Mary Marrocco

Mary Marrocco

Dr. Mary Marrocco is an associate secretary for the Canadian Council of Churches. She is also a teacher, writer and lay pastoral worker. Her column, Questioning Faith, features topics about the teachings of our church, scriptures, the lives and writings of the saints and spiritual writers and theologians. She can be reached at marrocco7@sympatico.ca.

January 31, 2014

Having coffee with God

On one of the darkest, chilliest days of the year, I met an old friend. This day had been long coming: I’d accidentally managed to stand him up a couple of times before this rendez-vous. He forgave me.

“What’s wrong with you?” the young woman asks her co-worker, Joe. She’s been trying to convey a message from their boss, but Joe seems to be on another planet.

Do you ever get that empty feeling? For me, it often happens in grocery stores — nowadays so big you could easily get your day’s exercise there — crammed with foods, tastes, colours.

Recently I received an e-mail from a person who died many months ago.

Sharon sat on one side of it, James on the other. It was too tall to climb, too thick to break, too endless to go around. They couldn’t hear each other through its mass. The morning sun coming through the window shone on them both, but they were looking at the floor. Each felt alone, abandoned, angry and a little afraid, sitting some distance away from that wall, unmoving. Her arms were folded on her chest. He was sunk into his chair like a reprimanded six-year-old. Given its immense size and the innumerable ways it affected their lives, it’s surprising they could get so used to the invisible wall. And it ran right down the middle of their marriage.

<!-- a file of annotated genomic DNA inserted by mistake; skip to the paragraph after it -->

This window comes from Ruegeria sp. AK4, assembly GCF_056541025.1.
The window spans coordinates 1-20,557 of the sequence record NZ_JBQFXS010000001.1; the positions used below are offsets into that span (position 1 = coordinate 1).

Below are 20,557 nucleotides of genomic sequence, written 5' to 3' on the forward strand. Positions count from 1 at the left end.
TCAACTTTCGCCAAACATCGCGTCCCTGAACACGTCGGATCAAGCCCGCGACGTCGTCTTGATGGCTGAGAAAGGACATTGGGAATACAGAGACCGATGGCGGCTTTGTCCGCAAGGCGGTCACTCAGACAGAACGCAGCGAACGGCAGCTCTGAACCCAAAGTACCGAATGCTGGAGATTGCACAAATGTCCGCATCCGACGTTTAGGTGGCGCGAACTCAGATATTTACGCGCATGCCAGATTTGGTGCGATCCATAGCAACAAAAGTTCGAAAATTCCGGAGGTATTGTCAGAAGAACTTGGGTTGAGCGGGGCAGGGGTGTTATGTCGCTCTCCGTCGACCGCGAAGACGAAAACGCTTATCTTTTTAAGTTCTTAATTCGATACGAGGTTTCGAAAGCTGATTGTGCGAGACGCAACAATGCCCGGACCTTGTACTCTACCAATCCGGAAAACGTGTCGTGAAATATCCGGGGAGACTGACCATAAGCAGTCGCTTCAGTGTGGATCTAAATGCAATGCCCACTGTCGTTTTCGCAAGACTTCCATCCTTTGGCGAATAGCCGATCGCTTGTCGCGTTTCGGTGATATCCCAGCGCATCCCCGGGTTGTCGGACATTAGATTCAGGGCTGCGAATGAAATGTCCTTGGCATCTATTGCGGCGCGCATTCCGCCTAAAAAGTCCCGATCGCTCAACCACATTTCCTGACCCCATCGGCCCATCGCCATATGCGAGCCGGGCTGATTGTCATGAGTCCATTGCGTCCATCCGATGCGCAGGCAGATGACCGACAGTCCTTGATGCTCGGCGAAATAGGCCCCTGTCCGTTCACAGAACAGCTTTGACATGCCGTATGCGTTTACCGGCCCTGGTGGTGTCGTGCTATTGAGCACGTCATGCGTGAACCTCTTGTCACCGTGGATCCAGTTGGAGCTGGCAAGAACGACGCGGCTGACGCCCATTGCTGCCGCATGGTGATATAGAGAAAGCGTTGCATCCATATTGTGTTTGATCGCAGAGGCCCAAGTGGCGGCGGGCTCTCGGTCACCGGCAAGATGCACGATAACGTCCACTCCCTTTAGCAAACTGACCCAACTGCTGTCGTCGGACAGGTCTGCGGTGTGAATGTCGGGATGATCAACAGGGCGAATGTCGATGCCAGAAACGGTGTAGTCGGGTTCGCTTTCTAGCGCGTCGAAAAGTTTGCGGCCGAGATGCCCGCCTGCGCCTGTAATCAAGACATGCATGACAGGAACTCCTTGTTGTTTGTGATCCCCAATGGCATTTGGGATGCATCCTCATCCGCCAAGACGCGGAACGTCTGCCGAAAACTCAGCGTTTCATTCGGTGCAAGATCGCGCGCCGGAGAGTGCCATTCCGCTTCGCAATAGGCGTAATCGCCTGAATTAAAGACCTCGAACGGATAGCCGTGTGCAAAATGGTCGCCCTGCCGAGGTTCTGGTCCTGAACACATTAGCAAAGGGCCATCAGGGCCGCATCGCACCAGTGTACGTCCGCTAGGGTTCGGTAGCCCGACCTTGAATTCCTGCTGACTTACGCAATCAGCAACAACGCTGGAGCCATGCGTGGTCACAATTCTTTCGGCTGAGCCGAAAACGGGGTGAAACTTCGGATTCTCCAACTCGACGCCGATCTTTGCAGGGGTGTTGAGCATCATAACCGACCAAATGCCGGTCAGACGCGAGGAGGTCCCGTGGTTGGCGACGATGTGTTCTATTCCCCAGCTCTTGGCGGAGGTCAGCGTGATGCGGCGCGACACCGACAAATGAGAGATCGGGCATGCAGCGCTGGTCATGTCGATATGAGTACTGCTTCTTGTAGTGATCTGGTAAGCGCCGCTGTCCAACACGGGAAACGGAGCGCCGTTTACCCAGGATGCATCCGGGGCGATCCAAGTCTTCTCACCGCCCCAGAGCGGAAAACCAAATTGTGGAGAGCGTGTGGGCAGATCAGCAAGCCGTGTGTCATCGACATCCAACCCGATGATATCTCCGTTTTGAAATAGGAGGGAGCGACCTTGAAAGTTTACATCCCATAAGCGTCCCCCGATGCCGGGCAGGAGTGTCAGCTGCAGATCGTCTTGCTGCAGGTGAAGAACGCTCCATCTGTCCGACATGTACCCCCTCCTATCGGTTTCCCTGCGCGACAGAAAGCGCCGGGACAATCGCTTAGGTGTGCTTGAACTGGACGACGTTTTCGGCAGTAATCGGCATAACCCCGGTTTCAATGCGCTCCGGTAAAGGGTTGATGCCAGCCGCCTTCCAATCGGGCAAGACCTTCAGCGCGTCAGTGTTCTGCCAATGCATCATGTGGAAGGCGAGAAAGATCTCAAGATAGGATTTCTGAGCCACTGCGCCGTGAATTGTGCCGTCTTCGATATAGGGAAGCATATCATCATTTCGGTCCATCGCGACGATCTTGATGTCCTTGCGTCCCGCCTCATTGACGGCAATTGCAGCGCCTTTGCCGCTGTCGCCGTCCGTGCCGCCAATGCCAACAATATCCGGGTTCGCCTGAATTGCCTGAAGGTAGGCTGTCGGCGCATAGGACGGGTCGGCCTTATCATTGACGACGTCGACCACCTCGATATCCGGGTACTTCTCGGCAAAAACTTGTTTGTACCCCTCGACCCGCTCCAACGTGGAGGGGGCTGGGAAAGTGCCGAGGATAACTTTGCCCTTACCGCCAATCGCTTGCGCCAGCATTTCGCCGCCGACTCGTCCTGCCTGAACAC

Late afternoon sunshine brought gold and charcoal shadings. I felt dusty and worn. We’d started early, when it was relatively cool, but the heat grew quickly and we’d wandered through several hot places in the north of Galilee this July day.

I’ve just returned home from Jerusalem, mind and heart overflowing. Of many illuminating experiences requiring reflection and expression, I begin with my visit to Calvary.

“Why am I alive and on this Earth? Why doesn’t anyone care about me? I can see why nobody cares about me, but why must I end up alone? What’s the point of my life?” These questions are interspersed through my friend’s conversation, as though looking for an answer but not really expecting one. It’s just as well, as I have none, none.

Late one pleasant evening, I was putting out the garbage. A neighbour stepped out with her garbage, too. Seeing me, she came over; I know her only by sight, but I like to get to know my neighbours, so I was pleased. Momentarily.

Elinor had been trying to mend a family relationship but found it ever more broken. She had done all she could think to do, including incessant prayer.